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Appetite. 2015 Aug;91:114-28. doi: 10.1016/j.appet.2015.04.011. Epub 2015 Apr 9.

Rationalizing meat consumption. The 4Ns.

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Lancaster University, Department of Psychology, Fylde College, Bailrigg, Lancaster, LA1 4YF, UK. Electronic address:
University of Pennsylvania, Department of Psychology, Solomon Labs, 3720 Walnut St., Philadelphia, PA 19104, USA.
University of Edinburgh, School of Psychology, Philosophy, and Language Sciences, 7 George Square, Edinburgh, EH8 9JZ, UK.
University of Melbourne, School of Psychological Sciences Swanston St., Melbourne, 3010, Australia.


Recent theorizing suggests that the 4Ns - that is, the belief that eating meat is natural, normal, necessary, and nice - are common rationalizations people use to defend their choice of eating meat. However, such theorizing has yet to be subjected to empirical testing. Six studies were conducted on the 4Ns. Studies 1a and 1b demonstrated that the 4N classification captures the vast majority (83%-91%) of justifications people naturally offer in defense of eating meat. In Study 2, individuals who endorsed the 4Ns tended also to objectify (dementalize) animals and included fewer animals in their circle of moral concern, and this was true independent of social dominance orientation. Subsequent studies (Studies 3-5) showed that individuals who endorsed the 4Ns tend not to be motivated by ethical concerns when making food choices, are less involved in animal-welfare advocacy, less driven to restrict animal products from their diet, less proud of their animal-product decisions, tend to endorse Speciesist attitudes, tend to consume meat and animal products more frequently, and are highly committed to eating meat. Furthermore, omnivores who strongly endorsed the 4Ns tended to experience less guilt about their animal-product decisions, highlighting the guilt-alleviating function of the 4Ns.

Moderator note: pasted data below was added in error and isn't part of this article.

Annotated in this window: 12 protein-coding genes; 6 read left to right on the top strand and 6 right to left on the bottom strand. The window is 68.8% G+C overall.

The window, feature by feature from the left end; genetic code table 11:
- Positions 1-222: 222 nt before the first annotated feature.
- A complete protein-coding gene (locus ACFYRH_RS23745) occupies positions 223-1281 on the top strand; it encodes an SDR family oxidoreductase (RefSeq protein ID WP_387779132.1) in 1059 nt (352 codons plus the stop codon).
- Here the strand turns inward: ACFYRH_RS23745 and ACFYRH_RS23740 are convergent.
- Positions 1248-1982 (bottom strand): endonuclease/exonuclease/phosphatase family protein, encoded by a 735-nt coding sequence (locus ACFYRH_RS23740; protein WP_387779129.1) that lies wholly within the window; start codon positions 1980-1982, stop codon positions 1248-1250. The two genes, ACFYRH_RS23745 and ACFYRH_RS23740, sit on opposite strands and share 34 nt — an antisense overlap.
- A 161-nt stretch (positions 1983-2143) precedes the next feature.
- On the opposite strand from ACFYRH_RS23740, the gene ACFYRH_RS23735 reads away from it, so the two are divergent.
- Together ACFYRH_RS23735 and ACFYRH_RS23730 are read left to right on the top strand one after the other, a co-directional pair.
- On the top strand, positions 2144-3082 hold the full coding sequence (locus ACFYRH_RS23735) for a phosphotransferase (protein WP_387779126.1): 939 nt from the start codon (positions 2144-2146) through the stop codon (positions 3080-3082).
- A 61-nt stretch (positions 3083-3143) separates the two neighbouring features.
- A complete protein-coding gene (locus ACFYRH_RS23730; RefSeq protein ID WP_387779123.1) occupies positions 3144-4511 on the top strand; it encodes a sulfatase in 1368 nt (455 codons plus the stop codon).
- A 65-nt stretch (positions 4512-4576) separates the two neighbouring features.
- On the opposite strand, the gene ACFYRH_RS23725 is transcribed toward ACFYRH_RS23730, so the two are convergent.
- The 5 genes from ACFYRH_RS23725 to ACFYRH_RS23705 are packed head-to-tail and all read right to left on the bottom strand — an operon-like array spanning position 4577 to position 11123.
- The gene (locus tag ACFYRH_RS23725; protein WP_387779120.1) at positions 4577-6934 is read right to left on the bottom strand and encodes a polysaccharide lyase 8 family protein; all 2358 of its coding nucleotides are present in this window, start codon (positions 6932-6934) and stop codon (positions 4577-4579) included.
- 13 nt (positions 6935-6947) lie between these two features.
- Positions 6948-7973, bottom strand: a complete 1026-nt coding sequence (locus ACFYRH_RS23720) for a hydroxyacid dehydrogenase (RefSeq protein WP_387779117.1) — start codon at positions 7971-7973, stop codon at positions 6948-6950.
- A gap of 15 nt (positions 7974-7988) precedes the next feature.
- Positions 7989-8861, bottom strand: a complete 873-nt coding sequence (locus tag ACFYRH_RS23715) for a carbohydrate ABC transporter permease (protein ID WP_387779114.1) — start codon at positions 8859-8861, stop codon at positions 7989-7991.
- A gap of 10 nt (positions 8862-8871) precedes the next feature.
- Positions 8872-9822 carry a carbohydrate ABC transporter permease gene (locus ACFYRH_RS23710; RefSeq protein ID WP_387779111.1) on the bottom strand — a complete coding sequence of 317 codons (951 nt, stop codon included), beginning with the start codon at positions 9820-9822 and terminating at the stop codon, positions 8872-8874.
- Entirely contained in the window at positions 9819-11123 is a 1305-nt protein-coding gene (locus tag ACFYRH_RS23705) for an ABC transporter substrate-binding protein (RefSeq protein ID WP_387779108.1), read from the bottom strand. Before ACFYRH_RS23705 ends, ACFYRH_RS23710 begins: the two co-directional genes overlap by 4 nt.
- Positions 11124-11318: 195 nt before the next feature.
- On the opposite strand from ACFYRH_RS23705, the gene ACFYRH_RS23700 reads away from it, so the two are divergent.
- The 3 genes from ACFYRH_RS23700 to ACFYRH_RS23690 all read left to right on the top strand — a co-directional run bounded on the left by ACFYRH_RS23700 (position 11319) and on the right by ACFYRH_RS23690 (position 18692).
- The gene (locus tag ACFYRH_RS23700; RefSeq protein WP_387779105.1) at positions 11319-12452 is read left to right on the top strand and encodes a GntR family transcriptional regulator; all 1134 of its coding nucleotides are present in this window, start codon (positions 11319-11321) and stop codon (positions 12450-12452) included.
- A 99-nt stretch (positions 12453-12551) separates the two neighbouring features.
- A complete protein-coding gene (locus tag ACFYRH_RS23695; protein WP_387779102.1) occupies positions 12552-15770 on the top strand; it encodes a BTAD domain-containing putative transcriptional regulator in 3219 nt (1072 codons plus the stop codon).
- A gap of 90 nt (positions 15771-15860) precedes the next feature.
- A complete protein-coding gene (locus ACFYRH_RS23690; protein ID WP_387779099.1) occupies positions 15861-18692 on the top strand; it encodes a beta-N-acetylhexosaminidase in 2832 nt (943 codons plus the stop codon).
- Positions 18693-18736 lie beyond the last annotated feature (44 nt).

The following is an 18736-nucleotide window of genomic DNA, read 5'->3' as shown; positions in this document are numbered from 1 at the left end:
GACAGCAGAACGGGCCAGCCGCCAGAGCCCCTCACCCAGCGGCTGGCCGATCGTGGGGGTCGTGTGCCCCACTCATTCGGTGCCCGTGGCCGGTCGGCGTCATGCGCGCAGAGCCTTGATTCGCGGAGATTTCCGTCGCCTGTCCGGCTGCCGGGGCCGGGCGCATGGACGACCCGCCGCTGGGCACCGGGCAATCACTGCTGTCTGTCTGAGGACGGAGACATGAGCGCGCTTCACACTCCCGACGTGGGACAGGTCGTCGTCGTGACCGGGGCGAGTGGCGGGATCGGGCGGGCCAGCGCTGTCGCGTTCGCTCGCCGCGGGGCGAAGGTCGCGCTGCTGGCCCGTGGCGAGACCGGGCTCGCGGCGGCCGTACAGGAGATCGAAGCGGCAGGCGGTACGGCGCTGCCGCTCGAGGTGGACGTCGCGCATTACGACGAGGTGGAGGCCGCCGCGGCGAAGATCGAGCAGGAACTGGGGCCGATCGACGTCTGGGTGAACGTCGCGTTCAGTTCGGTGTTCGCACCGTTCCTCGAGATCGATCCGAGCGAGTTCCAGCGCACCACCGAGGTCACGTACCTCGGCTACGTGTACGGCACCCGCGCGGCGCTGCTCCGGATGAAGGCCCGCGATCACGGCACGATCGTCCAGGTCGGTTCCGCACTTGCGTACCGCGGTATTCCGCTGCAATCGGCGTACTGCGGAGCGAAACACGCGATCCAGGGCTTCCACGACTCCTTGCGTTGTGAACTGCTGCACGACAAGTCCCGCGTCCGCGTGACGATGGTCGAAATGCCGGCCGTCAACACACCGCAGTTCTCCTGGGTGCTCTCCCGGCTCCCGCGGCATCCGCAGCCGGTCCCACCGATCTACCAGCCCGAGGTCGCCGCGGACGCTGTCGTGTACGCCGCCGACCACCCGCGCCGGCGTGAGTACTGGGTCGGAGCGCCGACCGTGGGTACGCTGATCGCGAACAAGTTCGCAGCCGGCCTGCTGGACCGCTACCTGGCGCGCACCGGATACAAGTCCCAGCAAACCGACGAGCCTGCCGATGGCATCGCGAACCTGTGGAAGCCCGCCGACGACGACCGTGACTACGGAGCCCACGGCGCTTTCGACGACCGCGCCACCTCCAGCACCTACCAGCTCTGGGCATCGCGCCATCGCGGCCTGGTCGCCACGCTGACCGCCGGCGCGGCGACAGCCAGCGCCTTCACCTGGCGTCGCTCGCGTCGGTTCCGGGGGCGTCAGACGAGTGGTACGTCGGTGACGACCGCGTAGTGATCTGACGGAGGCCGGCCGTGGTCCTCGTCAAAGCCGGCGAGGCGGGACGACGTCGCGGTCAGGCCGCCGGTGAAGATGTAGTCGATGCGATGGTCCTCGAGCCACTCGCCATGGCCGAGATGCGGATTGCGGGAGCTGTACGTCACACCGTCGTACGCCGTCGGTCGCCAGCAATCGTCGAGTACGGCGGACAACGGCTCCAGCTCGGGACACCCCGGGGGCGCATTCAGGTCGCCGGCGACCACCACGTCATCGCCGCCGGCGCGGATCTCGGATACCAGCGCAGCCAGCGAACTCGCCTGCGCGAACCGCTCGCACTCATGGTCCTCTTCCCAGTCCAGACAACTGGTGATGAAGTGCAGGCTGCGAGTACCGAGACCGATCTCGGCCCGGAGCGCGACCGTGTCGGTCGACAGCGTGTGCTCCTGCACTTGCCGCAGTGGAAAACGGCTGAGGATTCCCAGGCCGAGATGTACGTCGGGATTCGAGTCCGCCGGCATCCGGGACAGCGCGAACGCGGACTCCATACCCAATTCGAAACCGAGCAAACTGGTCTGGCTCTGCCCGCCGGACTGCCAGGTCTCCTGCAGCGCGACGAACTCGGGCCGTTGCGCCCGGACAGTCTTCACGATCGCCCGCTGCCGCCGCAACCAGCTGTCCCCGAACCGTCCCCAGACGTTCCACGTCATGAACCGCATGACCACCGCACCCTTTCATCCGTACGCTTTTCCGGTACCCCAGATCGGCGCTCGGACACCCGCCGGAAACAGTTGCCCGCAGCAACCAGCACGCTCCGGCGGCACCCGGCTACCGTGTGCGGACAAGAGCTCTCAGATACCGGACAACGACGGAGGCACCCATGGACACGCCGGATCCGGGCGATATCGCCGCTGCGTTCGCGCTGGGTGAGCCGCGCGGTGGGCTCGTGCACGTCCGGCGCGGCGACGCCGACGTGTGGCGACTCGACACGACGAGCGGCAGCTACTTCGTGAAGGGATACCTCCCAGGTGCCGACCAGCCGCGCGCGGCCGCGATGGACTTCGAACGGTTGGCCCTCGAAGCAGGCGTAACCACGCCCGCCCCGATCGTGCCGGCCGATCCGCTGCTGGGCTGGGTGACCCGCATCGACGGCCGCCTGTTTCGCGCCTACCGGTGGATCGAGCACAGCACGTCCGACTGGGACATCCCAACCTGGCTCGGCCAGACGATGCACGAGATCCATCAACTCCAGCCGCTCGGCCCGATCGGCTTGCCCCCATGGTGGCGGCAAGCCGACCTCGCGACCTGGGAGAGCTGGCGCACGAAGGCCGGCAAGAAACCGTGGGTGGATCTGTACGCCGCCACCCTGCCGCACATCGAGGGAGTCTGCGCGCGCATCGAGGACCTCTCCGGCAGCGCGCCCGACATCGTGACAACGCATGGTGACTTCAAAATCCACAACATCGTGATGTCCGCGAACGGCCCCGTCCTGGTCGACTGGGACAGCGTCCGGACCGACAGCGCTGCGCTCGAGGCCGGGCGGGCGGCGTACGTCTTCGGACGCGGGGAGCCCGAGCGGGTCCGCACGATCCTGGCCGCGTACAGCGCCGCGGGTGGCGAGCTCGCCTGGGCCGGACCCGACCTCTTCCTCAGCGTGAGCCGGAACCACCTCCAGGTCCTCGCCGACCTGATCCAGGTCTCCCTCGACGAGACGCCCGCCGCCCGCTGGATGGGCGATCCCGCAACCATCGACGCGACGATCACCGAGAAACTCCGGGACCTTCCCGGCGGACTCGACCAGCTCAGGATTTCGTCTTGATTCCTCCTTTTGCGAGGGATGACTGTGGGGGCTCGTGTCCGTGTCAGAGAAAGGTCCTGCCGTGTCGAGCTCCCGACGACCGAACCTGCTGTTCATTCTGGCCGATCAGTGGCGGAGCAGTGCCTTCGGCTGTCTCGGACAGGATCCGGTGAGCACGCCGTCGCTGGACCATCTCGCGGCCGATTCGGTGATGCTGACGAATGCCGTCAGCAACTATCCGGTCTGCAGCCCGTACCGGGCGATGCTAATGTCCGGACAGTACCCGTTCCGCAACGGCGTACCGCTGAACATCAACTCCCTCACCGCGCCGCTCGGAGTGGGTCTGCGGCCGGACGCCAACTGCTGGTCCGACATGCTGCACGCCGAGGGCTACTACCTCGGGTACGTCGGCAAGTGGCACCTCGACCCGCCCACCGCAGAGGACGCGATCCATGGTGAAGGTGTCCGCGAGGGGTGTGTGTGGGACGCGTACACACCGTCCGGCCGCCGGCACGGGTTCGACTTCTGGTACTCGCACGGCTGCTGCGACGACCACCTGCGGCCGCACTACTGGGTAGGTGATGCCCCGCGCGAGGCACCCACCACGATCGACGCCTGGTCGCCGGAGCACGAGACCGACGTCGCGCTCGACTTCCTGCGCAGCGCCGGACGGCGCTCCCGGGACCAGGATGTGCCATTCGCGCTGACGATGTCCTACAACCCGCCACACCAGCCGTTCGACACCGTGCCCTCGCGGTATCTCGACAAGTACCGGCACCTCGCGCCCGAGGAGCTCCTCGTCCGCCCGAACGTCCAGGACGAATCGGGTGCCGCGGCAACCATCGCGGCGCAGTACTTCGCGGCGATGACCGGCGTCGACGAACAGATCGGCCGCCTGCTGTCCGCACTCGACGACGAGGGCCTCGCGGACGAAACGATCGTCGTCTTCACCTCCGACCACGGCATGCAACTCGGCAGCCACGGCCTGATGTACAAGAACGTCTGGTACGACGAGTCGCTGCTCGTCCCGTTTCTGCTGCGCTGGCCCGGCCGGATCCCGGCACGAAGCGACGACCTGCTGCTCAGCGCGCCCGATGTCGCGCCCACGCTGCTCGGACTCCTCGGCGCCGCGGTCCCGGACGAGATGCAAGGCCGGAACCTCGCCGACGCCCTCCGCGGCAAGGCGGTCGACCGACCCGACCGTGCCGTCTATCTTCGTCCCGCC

Animal welfare; Attitudes; Justification; Meat; Rationalization; Vegetarianism

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